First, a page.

Antiphon was a project built around a conversation with my brothers mostly about relationships.

There are many descriptions of the ideal state of mind for being creative. What is it like for you? What supports this ideal state of mind and what are distractions? Are there strategies to enter into this state more easily?

I think the more you attempt to create the better you get at creating. I would hardly make anything if I had to wait until I was in a certain state of mind first. I think actually starting is the best chance I have and if things are going well I’ll just zone out there won’t be any distractions because I won’t be able to hear anything else during that time.

Music and sounds can heal, but they can also hurt. Do you personally have experiences with either or both of these? Where do you personally see the biggest need and potential for music as a tool for healing?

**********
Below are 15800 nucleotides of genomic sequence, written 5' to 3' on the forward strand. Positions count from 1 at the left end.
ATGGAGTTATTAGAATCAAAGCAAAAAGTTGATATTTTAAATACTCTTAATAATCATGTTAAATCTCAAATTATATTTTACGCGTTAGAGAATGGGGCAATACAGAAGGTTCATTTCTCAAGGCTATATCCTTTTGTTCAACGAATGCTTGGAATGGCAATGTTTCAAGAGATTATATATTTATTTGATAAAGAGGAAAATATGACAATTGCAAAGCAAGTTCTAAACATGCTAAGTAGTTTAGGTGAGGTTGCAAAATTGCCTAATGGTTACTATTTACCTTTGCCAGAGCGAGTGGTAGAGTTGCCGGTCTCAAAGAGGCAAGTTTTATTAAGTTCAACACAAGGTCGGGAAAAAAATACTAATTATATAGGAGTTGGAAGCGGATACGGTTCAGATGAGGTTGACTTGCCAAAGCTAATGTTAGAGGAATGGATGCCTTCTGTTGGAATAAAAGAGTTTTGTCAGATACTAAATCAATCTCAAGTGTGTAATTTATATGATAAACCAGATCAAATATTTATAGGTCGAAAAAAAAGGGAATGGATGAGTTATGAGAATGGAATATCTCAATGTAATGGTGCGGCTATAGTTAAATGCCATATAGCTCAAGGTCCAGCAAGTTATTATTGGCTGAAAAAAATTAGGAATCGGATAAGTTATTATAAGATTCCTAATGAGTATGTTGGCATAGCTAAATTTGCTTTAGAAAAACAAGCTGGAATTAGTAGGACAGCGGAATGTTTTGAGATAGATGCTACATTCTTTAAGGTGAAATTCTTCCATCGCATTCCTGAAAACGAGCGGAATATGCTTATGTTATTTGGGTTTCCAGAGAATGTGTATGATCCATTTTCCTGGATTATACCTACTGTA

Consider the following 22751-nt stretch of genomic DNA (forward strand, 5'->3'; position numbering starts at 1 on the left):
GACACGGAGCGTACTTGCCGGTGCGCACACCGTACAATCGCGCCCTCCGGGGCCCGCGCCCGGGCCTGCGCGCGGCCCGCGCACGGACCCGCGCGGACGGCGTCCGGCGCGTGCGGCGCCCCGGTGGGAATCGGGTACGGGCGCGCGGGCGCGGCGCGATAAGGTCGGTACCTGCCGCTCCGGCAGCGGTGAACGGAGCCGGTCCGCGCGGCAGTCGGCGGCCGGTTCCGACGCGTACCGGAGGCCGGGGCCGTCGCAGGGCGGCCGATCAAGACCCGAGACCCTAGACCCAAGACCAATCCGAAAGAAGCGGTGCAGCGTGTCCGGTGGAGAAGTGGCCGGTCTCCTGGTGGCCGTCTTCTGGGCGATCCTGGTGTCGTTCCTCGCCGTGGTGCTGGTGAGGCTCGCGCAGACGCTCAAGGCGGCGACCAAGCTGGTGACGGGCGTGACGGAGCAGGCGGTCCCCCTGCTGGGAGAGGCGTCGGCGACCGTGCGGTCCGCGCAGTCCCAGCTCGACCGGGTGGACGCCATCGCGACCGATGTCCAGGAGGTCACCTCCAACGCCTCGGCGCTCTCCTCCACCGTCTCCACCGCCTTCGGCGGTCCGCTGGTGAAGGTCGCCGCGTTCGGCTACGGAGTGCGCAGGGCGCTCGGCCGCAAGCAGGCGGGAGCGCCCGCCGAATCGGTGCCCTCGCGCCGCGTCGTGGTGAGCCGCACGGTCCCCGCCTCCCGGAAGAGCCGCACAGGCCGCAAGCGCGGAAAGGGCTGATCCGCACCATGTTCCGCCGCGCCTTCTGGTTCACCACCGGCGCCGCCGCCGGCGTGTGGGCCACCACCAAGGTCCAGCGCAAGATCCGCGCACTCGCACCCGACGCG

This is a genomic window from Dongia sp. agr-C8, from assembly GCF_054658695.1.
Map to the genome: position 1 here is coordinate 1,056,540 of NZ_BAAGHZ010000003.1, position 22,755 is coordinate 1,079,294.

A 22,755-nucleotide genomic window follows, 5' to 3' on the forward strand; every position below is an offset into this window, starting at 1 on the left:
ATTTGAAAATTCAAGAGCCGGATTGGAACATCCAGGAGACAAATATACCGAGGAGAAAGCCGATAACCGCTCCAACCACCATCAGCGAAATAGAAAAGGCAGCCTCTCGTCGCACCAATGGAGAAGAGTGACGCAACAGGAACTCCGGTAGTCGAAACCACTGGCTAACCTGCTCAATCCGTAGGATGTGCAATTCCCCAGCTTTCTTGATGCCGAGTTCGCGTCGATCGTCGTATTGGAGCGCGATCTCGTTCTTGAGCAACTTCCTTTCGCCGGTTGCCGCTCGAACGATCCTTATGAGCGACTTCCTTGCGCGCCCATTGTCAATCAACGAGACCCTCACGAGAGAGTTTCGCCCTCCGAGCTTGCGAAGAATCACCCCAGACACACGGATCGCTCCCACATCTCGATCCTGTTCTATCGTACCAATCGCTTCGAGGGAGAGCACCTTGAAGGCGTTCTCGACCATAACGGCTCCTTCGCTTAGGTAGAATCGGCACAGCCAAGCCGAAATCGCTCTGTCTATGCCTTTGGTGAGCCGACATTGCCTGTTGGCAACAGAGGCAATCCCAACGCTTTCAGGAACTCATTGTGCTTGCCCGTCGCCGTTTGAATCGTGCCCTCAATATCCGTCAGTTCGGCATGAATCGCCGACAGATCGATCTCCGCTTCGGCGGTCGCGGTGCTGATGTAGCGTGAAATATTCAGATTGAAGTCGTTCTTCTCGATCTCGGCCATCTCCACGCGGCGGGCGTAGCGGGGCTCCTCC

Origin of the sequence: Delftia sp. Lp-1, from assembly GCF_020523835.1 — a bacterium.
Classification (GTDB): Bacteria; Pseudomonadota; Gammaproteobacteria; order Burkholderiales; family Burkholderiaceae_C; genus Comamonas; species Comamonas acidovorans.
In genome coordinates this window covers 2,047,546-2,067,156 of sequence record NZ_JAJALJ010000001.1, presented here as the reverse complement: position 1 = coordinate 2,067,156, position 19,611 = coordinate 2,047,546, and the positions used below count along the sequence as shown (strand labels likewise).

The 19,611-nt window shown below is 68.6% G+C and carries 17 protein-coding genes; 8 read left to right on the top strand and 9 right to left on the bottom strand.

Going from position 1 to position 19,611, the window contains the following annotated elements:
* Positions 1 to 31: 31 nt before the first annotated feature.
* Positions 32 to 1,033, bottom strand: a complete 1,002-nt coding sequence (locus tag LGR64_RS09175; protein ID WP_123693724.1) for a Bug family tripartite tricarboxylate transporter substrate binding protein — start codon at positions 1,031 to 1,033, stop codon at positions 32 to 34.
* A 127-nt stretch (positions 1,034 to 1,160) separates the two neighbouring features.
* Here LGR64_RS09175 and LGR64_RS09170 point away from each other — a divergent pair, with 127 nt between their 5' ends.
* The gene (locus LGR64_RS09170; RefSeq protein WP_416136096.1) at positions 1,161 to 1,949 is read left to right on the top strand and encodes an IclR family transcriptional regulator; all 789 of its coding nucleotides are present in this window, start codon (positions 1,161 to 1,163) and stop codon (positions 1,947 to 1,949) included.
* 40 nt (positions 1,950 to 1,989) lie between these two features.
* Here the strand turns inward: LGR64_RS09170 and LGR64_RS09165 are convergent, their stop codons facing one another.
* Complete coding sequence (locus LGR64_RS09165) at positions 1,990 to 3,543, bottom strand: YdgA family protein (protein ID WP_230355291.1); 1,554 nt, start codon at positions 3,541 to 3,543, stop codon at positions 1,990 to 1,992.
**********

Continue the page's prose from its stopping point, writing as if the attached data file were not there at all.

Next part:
Music can definitely heal. I think music has a lot more power than we understand, but I won’t claim to know what I’m talking about when it comes to that!

There is a fine line between cultural exchange and appropriation. What are your thoughts on the limits of copying, using cultural signs and symbols and the cultural/social/gender specificity of art?

If the culture you’re borrowing from ends up thriving the same way you are off of that culture, then I see no problems. But that’s never really the case is it?

Art can be a purpose in its own right, but it can also directly feed back into everyday life, take on a social and political role and lead to more engagement. Can you describe your approach to art and being an artist?

I think my existence of being a black man from Newham making music a lot of people describe as jazz is already crazy. I’m a fan of representation, not in terms of power (I don’t really care about representation in politics for example) but the kind of representation that puts more options on the table for younger black people.

So for now I’m just here existing as a path because I couldn’t see anyone like me when I was younger.